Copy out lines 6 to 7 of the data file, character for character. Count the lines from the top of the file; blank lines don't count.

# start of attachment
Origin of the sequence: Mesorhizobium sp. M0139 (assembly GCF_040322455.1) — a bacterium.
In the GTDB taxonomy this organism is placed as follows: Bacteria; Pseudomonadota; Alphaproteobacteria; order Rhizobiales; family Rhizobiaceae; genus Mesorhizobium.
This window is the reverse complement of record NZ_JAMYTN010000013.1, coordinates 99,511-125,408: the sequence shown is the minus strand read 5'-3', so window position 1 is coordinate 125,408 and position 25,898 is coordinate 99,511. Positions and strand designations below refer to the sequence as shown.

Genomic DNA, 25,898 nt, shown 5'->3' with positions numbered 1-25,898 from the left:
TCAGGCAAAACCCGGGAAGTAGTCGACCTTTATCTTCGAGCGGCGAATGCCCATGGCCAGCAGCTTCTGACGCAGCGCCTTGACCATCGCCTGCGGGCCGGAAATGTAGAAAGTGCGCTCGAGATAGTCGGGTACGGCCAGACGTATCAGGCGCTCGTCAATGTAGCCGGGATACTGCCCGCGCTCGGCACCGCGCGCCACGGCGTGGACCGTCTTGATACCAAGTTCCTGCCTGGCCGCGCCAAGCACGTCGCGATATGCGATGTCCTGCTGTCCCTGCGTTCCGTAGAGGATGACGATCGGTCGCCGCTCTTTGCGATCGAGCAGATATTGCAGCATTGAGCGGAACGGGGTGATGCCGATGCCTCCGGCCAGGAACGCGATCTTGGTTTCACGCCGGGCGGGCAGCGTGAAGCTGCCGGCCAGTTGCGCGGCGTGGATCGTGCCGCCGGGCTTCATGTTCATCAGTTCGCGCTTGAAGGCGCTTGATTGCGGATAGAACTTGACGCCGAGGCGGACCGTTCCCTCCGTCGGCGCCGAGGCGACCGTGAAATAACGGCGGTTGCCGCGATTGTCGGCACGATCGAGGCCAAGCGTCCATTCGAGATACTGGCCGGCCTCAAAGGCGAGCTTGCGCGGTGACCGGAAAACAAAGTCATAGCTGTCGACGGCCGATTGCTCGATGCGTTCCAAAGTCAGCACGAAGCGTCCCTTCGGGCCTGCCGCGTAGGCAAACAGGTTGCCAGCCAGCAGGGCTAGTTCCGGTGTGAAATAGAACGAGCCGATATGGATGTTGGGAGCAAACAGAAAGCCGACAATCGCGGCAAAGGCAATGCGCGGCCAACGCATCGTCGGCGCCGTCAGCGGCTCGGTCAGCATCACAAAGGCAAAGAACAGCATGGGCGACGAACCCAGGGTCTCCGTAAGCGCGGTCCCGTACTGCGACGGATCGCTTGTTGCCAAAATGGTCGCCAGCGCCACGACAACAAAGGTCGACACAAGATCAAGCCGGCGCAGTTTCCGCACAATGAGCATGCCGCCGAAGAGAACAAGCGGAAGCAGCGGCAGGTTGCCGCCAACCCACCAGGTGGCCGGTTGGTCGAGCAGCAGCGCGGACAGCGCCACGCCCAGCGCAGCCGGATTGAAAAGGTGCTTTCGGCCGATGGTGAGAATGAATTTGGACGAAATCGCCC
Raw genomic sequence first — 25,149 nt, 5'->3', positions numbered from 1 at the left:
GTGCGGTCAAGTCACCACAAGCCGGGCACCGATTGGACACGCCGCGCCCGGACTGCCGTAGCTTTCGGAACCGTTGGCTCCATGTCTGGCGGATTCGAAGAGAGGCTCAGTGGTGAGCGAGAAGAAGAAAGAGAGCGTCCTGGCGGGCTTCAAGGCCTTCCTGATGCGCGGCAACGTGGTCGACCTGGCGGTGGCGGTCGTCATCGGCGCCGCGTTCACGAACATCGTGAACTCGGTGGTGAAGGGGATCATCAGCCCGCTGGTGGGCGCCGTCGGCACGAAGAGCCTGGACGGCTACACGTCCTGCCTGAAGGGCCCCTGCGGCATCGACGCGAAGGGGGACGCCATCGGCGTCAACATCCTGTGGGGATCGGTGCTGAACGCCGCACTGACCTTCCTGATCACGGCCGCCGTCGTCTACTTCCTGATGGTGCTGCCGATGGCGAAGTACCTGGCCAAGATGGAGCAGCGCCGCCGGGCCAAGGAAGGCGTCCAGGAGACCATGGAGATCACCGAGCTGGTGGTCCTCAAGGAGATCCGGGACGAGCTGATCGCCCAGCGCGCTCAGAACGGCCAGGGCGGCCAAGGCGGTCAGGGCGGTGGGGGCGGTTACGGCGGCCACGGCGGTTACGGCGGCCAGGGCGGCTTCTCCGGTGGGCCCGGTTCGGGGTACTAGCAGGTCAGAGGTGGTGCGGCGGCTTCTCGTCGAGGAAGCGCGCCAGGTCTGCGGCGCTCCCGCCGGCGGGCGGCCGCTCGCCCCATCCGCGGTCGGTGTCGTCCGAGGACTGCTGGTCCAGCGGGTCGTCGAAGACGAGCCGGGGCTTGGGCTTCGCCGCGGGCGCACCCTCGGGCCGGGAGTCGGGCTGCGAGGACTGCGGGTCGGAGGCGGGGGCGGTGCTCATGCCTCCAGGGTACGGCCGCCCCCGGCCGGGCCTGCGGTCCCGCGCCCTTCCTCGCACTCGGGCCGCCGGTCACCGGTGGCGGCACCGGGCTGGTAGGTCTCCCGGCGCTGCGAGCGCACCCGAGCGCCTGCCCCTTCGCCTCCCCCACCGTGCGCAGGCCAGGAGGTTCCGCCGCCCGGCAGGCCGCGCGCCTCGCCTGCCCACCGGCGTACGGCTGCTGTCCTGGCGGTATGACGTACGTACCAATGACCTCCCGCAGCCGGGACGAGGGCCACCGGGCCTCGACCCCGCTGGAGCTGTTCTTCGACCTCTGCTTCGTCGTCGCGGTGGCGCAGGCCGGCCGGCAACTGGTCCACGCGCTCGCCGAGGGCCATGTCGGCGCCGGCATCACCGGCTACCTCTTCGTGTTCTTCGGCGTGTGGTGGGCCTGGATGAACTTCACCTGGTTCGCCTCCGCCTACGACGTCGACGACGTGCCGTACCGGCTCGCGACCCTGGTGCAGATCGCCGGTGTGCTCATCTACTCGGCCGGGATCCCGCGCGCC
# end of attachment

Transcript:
Raw genomic sequence first — 25,149 nt, 5'->3', positions numbered from 1 at the left:
GTGCGGTCAAGTCACCACAAGCCGGGCACCGATTGGACACGCCGCGCCCGGACTGCCGTAGCTTTCGGAACCGTTGGCTCCATGTCTGGCGGATTCGAAGAGAGGCTCAGTGGTGAGCGAGAAGAAGAAAGAGAGCGTCCTGGCGGGCTTCAAGGCCTTCCTGATGCGCGGCAACGTGGTCGACCTGGCGGTGGCGGTCGTCATCGGCGCCGCGTTCACGAACATCGTGAACTCGGTGGTGAAGGGGATCATCAGCCCGCTGGTGGGCGCCGTCGGCACGAAGAGCCTGGACGGCTACACGTCCTGCCTGAAGGGCCCCTGCGGCATCGACGCGAAGGGGGACGCCATCGGCGTCAACATCCTGTGGGGATCGGTGCTGAACGCCGCACTGACCTTCCTGATCACGGCCGCCGTCGTCTACTTCCTGATGGTGCTGCCGATGGCGAAGTACCTGGCCAAGATGGAGCAGCGCCGCCGGGCCAAGGAAGGCGTCCAGGAGACCATGGAGATCACCGAGCTGGTGGTCCTCAAGGAGATCCGGGACGAGCTGATCGCCCAGCGCGCTCAGAACGGCCAGGGCGGCCAAGGCGGTCAGGGCGGTGGGGGCGGTTACGGCGGCCACGGCGGTTACGGCGGCCAGGGCGGCTTCTCCGGTGGGCCCGGTTCGGGGTACTAGCAGGTCAGAGGTGGTGCGGCGGCTTCTCGTCGAGGAAGCGCGCCAGGTCTGCGGCGCTCCCGCCGGCGGGCGGCCGCTCGCCCCATCCGCGGTCGGTGTCGTCCGAGGACTGCTGGTCCAGCGGGTCGTCGAAGACGAGCCGGGGCTTGGGCTTCGCCGCGGGCGCACCCTCGGGCCGGGAGTCGGGCTGCGAGGACTGCGGGTCGGAGGCGGGGGCGGTGCTCATGCCTCCAGGGTACGGCCGCCCCCGGCCGGGCCTGCGGTCCCGCGCCCTTCCTCGCACTCGGGCCGCCGGTCACCGGTGGCGGCACCGGGCTGGTAGGTCTCCCGGCGCTGCGAGCGCACCCGAGCGCCTGCCCCTTCGCCTCCCCCACCGTGCGCAGGCCAGGAGGTTCCGCCGCCCGGCAGGCCGCGCGCCTCGCCTGCCCACCGGCGTACGGCTGCTGTCCTGGCGGTATGACGTACGTACCAATGACCTCCCGCAGCCGGGACGAGGGCCACCGGGCCTCGACCCCGCTGGAGCTGTTCTTCGACCTCTGCTTCGTCGTCGCGGTGGCGCAGGCCGGCCGGCAACTGGTCCACGCGCTCGCCGAGGGCCATGTCGGCGCCGGCATCACCGGCTACCTCTTCGTGTTCTTCGGCGTGTGGTGGGCCTGGATGAACTTCACCTGGTTCGCCTCCGCCTACGACGTCGACGACGTGCCGTACCGGCTCGCGACCCTGGTGCAGATCGCCGGTGTGCTCATCTACTCGGCCGGGATCCCGCGCGCC